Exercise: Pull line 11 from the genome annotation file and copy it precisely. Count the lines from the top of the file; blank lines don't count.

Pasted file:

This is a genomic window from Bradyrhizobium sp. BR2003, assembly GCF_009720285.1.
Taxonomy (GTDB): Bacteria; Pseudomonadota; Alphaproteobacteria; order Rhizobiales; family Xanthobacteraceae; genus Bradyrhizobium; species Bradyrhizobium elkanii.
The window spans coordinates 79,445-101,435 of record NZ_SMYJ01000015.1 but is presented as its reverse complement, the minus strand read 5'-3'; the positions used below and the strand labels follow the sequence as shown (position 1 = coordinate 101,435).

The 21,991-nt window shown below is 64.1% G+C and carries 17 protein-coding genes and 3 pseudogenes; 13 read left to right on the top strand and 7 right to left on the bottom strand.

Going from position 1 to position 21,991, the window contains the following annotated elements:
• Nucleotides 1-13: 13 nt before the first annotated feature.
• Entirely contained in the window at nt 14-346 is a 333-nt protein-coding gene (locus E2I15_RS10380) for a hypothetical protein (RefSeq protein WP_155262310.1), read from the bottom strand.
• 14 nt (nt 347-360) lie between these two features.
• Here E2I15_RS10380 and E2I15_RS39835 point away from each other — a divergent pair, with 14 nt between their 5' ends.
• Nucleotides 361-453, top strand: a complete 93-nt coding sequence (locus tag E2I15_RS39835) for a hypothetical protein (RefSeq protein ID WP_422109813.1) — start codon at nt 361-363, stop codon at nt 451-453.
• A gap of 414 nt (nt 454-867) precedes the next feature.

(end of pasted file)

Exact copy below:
• A gap of 414 nt (nt 454-867) precedes the next feature.